Guide to the common implementations of RAID

Archived from groups: comp.sys.ibm.pc.hardware.storage (More info?)

Hi guys,

I've written a short guide to the most common levels of RAID in use,
mainly so people new to computers and storage solutions can get to
grips with it. I know I would have found a guide useful a year ago when
I was new to RAID. I know there are many resources out there, but I
tried to make mine more accessible. Please let me know what you think,
and feel free to comment if you have any opinions.

RAIDers of the lost Archives:
http://www.thedaytoday.com/archives/000012.php

Thank you.

Dave
8 answers Last reply
More about guide common implementations raid
  1. Archived from groups: comp.sys.ibm.pc.hardware.storage (More info?)

    dave.hunt@gmail.com wrote:

    > Hi guys,
    >
    > I've written a short guide to the most common levels of RAID in use,
    > mainly so people new to computers and storage solutions can get to
    > grips with it. I know I would have found a guide useful a year ago when
    > I was new to RAID. I know there are many resources out there, but I
    > tried to make mine more accessible. Please let me know what you think,
    > and feel free to comment if you have any opinions.
    >
    > RAIDers of the lost Archives:
    > http://www.thedaytoday.com/archives/000012.php
    >
    > Thank you.

    Your explanation of 2, 3, and 4 is pretty sketchy and doesn't give any notin
    why one would want to use one of those levels, and you entirely ignored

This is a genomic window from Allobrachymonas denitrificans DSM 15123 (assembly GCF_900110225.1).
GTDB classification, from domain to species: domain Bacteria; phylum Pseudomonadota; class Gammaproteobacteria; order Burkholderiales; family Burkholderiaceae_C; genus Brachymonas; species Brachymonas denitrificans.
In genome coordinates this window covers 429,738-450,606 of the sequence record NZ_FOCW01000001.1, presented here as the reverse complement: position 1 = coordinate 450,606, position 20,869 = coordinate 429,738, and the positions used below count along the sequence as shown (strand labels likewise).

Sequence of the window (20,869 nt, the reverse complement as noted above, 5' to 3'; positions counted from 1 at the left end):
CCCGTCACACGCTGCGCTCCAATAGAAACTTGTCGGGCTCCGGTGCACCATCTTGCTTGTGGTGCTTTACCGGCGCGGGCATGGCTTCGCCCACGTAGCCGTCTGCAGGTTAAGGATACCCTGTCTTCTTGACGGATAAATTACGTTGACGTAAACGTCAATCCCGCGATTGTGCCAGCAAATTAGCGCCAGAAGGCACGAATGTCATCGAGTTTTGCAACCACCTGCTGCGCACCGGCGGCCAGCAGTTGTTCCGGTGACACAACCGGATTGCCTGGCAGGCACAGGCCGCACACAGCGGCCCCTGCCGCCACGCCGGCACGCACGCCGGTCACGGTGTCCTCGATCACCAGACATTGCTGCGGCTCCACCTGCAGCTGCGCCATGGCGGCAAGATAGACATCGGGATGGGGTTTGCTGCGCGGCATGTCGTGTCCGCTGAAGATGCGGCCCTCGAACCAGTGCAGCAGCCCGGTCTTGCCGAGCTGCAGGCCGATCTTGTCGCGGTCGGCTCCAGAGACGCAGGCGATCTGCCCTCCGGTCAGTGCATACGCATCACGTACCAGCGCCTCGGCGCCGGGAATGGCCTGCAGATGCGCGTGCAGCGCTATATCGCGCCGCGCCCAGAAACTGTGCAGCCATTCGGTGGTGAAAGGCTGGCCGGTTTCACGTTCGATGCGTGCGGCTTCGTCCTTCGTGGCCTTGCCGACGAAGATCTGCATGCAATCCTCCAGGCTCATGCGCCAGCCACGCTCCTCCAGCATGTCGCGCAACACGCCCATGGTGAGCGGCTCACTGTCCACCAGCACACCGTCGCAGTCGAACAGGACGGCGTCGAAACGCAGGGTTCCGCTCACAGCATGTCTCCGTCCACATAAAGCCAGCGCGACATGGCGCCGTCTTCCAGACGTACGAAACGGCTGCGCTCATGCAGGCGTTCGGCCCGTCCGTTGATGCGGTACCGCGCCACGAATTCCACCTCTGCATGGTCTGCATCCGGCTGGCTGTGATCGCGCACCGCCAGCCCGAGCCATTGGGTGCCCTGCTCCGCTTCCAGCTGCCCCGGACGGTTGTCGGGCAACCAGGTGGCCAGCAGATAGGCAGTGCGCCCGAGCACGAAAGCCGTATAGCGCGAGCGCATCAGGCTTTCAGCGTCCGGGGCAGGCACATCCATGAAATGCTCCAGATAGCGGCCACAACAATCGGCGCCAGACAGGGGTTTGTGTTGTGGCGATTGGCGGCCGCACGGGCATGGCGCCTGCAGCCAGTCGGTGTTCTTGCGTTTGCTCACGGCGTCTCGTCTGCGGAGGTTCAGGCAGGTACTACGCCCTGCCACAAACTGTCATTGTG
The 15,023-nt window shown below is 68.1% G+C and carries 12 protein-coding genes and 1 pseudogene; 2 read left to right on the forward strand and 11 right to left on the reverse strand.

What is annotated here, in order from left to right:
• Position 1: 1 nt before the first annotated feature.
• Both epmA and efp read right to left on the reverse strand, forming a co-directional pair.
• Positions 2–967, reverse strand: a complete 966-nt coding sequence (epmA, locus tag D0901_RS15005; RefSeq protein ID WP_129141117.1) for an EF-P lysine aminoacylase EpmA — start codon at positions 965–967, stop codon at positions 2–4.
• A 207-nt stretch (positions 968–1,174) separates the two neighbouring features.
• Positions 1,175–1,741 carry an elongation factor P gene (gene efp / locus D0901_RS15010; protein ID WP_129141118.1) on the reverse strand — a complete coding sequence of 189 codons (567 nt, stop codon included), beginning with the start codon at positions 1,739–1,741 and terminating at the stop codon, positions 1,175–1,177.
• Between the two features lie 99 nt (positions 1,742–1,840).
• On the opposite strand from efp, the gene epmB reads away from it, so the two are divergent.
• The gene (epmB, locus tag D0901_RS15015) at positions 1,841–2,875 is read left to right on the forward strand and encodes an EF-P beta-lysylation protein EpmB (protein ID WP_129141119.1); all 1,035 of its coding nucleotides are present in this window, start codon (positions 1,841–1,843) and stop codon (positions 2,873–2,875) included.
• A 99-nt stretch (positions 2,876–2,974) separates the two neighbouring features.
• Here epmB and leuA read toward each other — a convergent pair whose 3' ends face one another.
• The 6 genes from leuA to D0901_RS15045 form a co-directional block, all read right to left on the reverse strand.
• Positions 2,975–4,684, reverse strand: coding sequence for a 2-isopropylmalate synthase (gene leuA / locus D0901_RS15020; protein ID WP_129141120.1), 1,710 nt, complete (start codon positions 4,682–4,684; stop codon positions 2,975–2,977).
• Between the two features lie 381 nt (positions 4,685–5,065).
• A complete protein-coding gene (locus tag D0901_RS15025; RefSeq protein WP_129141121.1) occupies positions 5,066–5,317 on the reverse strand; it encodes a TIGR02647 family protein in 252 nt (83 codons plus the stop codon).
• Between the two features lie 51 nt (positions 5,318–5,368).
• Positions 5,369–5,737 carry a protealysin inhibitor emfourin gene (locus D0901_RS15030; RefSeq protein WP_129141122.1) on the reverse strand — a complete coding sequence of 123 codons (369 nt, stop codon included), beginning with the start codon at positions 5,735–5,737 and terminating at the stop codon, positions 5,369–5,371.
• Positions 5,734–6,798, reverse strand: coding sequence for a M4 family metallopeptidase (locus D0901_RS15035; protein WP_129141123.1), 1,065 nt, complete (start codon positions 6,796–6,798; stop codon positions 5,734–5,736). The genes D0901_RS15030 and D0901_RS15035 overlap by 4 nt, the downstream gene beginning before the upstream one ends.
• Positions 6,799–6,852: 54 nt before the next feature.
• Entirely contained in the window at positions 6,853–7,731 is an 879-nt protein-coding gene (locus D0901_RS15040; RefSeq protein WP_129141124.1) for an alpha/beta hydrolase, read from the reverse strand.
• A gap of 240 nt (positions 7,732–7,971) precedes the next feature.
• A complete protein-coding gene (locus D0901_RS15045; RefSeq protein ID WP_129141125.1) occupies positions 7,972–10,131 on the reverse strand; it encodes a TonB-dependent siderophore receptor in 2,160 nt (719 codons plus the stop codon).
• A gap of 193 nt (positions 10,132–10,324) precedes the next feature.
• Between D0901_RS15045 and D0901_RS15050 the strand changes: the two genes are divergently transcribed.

RAID 6, which is available both commercially implemented in hardware and as
    GPLed software.

    > Dave

    --
    --John
    Reply to jclarke at ae tee tee global dot net
    (was jclarke at eye bee em dot net)
  2. Archived from groups: comp.sys.ibm.pc.hardware.storage (More info?)

    My intention was to introduce the most common implementations of RAID
    to users without any previous knowledge. As levels 2, 3, and 4 involve
    methods broadly described in my guide I didn't feel it necessary to go
    in depth. Also, a long guide can be rather off putting for users new to
    the subject, which is why I included resource links for anyone desiring
    more information.

    As for RAID 6, I'm not familiar with it. Ignorance is bliss. ;)
  3. Archived from groups: comp.sys.ibm.pc.hardware.storage (More info?)

    Thanks for your really useful feedback. I must punish myself endlessly
    for that typo... if only 3 and 2 were even further apart from each
    other on my keyboard!

    </sarcasm>
  4. Archived from groups: comp.sys.ibm.pc.hardware.storage (More info?)

    dave.hunt@gmail.com wrote:
    >
    > Hi guys,
    >
    > I've written a short guide to the most common levels of RAID in use,
    > mainly so people new to computers and storage solutions can get to
    > grips with it. I know I would have found a guide useful a year ago when
    > I was new to RAID. I know there are many resources out there, but I
    > tried to make mine more accessible. Please let me know what you think,
    > and feel free to comment if you have any opinions.
    >
    > RAIDers of the lost Archives:
    > http://www.thedaytoday.com/archives/000012.php
    >
    > Thank you.
    >
    > Dave

    To quote from your page:

    "A minimum of three drives is required for RAID level 0."

    Say no more. I suggest you withdraw your site. I didn't bother to read
    on.


    Odie
    --

    RetroData
    Data Recovery Experts
    www.retrodata.co.uk